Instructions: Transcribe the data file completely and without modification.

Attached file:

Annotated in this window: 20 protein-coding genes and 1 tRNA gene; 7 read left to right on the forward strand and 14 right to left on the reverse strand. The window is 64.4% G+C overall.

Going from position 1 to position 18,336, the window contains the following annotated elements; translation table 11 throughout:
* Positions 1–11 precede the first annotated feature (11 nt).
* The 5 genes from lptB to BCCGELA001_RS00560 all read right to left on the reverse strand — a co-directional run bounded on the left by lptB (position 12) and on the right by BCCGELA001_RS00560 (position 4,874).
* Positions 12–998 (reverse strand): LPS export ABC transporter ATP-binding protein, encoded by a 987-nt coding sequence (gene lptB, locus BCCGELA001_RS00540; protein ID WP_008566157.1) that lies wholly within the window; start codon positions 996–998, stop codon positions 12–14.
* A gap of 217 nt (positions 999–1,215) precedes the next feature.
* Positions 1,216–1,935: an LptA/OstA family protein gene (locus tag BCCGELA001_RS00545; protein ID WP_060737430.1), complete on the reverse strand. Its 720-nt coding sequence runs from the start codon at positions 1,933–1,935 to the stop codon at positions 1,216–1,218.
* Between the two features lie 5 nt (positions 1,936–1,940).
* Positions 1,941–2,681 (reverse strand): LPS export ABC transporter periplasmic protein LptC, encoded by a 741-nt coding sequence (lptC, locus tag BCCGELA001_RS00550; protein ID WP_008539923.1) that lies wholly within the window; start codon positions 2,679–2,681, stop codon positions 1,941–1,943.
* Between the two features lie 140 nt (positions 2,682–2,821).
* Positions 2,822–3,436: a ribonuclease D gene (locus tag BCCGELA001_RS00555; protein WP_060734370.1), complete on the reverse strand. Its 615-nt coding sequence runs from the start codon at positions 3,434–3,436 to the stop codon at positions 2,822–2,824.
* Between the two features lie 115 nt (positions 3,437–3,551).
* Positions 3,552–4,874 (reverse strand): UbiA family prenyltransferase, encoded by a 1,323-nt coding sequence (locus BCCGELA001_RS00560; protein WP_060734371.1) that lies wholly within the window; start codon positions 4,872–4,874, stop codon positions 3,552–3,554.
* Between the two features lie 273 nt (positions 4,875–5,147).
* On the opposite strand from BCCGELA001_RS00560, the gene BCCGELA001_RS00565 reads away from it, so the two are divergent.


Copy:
Annotated in this window: 20 protein-coding genes and 1 tRNA gene; 7 read left to right on the forward strand and 14 right to left on the reverse strand. The window is 64.4% G+C overall.

Going from position 1 to position 18,336, the window contains the following annotated elements; translation table 11 throughout:
* Positions 1–11 precede the first annotated feature (11 nt).
* The 5 genes from lptB to BCCGELA001_RS00560 all read right to left on the reverse strand — a co-directional run bounded on the left by lptB (position 12) and on the right by BCCGELA001_RS00560 (position 4,874).
* Positions 12–998 (reverse strand): LPS export ABC transporter ATP-binding protein, encoded by a 987-nt coding sequence (gene lptB, locus BCCGELA001_RS00540; protein ID WP_008566157.1) that lies wholly within the window; start codon positions 996–998, stop codon positions 12–14.
* A gap of 217 nt (positions 999–1,215) precedes the next feature.
* Positions 1,216–1,935: an LptA/OstA family protein gene (locus tag BCCGELA001_RS00545; protein ID WP_060737430.1), complete on the reverse strand. Its 720-nt coding sequence runs from the start codon at positions 1,933–1,935 to the stop codon at positions 1,216–1,218.
* Between the two features lie 5 nt (positions 1,936–1,940).
* Positions 1,941–2,681 (reverse strand): LPS export ABC transporter periplasmic protein LptC, encoded by a 741-nt coding sequence (lptC, locus tag BCCGELA001_RS00550; protein ID WP_008539923.1) that lies wholly within the window; start codon positions 2,679–2,681, stop codon positions 1,941–1,943.
* Between the two features lie 140 nt (positions 2,682–2,821).
* Positions 2,822–3,436: a ribonuclease D gene (locus tag BCCGELA001_RS00555; protein WP_060734370.1), complete on the reverse strand. Its 615-nt coding sequence runs from the start codon at positions 3,434–3,436 to the stop codon at positions 2,822–2,824.
* Between the two features lie 115 nt (positions 3,437–3,551).
* Positions 3,552–4,874 (reverse strand): UbiA family prenyltransferase, encoded by a 1,323-nt coding sequence (locus BCCGELA001_RS00560; protein WP_060734371.1) that lies wholly within the window; start codon positions 4,872–4,874, stop codon positions 3,552–3,554.
* Between the two features lie 273 nt (positions 4,875–5,147).
* On the opposite strand from BCCGELA001_RS00560, the gene BCCGELA001_RS00565 reads away from it, so the two are divergent.